• rate this
    +1

    Comment number 550.

    Wasn't there a man near Devizes who was going to build a long barrow for the dead to be laid in?

  • rate this
    +7

    Comment number 549.

    If we weren't so busy making people there would be more parking spaces, less need to destroy the planet & therefore ourselves, more fresh air, less climate anomalies, more food, no one going hungry, shelter for all, cheaper energy costs, more housing, better health, better schooling, more burial spaces, less traffic congestion, more jobs, less stress, no water shortages, more species, etc.. etc..

  • rate this
    +9

    Comment number 548.

    Meh. Burn me, turn me to soylent green or send me to resyk for all I care. Won't make any actual difference to me or the people I leave behind will it? Only the religious are obsessed with corpses, let them buy their own land.

  • rate this
    +2

    Comment number 547.

    530.30CD "donate my body to science"
    My only concern would be that I'd want some control over what happened to it. A while back Jamie Oliver used the cadaver of a fat guy who had donated it to 'science' for a televised autopsy about 'obesity'. Apparently neither he nor his family would have consented to this but had no redress. If for genuine research rather than a reality freakshow then fine.

  • rate this
    +2

    Comment number 546.

    Open more cemetries! That's how the 'invisible hand' of the market that the right wingers who run our country believe in works. There's a shortage, the 'invisible hand' fills it. Think how we used to have a housing shortage, and how the market filled the gap...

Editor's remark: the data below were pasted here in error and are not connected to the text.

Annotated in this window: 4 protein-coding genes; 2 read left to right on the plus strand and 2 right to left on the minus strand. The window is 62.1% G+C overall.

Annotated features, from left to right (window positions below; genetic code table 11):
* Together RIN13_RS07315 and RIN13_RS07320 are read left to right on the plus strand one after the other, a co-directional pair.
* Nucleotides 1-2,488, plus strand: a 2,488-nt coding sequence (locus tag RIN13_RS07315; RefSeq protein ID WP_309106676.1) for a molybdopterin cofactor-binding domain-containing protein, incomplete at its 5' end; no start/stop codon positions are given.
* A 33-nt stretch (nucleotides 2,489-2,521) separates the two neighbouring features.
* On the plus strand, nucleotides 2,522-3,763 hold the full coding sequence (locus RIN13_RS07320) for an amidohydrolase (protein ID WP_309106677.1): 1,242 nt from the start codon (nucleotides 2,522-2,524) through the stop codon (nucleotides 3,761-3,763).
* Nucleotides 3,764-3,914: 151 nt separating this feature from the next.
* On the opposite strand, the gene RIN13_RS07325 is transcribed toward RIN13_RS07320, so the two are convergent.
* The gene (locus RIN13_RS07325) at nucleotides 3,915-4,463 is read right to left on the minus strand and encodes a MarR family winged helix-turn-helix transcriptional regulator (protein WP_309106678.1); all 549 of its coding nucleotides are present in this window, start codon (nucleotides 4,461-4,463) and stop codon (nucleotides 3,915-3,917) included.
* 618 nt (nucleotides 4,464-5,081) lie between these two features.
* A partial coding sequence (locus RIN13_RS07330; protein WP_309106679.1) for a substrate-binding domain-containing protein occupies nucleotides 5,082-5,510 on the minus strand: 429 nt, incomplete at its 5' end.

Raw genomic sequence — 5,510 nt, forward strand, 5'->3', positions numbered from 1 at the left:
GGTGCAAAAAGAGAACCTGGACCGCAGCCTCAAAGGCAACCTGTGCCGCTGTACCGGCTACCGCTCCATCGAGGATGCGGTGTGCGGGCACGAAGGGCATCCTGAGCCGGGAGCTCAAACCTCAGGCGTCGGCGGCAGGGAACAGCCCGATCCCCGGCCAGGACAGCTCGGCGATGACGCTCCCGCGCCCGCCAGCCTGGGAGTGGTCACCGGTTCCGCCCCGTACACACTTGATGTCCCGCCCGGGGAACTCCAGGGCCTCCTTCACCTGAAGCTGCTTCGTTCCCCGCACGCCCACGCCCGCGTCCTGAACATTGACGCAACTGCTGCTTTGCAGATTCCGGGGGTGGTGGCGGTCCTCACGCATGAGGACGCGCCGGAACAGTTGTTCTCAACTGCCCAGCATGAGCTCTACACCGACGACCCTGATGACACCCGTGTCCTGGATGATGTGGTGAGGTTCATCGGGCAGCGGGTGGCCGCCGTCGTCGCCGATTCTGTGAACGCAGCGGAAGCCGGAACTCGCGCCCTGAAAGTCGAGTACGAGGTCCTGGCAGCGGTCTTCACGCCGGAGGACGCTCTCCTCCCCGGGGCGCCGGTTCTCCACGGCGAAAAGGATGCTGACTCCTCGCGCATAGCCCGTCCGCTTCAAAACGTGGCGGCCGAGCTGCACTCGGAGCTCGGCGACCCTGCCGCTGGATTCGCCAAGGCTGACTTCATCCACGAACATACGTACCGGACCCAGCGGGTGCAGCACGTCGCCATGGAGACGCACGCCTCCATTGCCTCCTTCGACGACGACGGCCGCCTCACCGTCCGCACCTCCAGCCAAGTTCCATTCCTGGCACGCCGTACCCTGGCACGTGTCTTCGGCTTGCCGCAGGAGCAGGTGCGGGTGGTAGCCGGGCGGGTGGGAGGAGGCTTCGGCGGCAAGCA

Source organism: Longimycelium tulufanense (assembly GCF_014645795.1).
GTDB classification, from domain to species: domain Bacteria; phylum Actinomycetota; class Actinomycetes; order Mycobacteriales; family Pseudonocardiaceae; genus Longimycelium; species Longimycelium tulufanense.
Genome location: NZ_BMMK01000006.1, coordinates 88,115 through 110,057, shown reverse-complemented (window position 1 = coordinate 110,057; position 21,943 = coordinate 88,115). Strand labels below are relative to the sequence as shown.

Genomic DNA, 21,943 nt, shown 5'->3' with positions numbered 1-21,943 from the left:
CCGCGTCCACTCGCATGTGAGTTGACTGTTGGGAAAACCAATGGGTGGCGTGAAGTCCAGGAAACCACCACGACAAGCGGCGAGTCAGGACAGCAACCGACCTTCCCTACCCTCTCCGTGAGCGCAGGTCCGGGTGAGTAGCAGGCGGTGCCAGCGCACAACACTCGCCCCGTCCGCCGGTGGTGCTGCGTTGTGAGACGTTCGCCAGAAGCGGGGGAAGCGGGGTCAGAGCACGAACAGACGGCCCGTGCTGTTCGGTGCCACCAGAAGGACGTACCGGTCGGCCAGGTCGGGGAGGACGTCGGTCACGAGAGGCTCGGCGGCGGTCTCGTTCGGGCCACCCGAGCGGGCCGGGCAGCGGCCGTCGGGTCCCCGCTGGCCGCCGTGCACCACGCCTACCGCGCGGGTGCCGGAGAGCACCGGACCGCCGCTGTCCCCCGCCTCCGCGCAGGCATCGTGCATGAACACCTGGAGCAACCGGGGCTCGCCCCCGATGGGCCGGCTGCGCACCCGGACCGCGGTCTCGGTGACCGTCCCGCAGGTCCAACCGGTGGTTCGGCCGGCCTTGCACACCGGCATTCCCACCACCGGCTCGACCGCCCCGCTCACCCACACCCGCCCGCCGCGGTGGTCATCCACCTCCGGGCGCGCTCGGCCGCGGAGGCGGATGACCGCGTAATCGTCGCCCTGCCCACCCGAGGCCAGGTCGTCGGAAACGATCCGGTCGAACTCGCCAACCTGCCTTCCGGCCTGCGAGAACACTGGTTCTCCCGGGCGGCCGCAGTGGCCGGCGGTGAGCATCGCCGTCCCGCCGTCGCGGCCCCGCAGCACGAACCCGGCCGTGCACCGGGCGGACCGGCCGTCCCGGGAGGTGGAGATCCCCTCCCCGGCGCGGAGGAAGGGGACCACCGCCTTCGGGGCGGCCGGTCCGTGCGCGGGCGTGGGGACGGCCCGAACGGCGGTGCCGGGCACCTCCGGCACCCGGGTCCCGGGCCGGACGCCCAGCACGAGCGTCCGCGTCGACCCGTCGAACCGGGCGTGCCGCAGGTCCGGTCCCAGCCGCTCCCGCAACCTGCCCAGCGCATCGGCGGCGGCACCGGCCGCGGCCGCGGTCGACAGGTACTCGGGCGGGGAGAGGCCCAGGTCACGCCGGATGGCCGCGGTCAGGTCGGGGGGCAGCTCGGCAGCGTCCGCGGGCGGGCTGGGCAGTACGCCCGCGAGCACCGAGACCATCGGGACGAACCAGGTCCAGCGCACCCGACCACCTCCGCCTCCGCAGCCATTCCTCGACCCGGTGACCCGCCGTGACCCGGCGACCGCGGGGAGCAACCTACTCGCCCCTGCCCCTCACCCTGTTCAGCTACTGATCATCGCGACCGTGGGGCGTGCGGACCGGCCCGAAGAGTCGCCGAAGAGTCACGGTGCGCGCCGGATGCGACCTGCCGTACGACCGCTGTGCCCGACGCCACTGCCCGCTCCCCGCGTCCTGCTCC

• rate this
    +7

    Comment number 545.

    @544
    Tolerance.
    This word causes more problems than it's worth.

    Tolerance should be banned forthwith

  • rate this
    -8

    Comment number 544.

    So, those advocating cremation for all, how do you deal with religous people, not just Christians but of all faiths and whose beliefs require they are buried when dead? Walk all over their beliefs regardless? Not very tolerant, is it! Clearance after 100 years should suffice to make room for more bodies.

  • rate this
    +4

    Comment number 543.

    My wife passed away in February at the age of 26. Since she was American we had her cremated and half her ashes are now interred in a RC mausoleum near her Mom's house. The rest are in an urn in our bedroom, where she always felt safest. There are no cemeteries near our home. Those with space are depressing, muddy, full of rubbish, constantly vandalised and miles from bus routes. No thanks.

  • rate this
    -2

    Comment number 542.

    I do not agree with the idea of using a grave that is already in use just because it is 75 years old. The way forward is to build community Mausoleums. These would take up much less space, be easier to maintain and could be built virtually anywhere.

  • rate this
    +3

    Comment number 541.

    In 19th Century London, burial grounds were filled to capacity, cholera corpses stacked on top of each other. The disease leaking into drains and water supply, infecting others.

    Green Park is in fact a stacked burial pit for corpses from the Black Death. If you dig down you will find layers of bones to considerable depth. Something to think about while sitting on a park bench eating your lunch

  • rate this
    +6

    Comment number 540.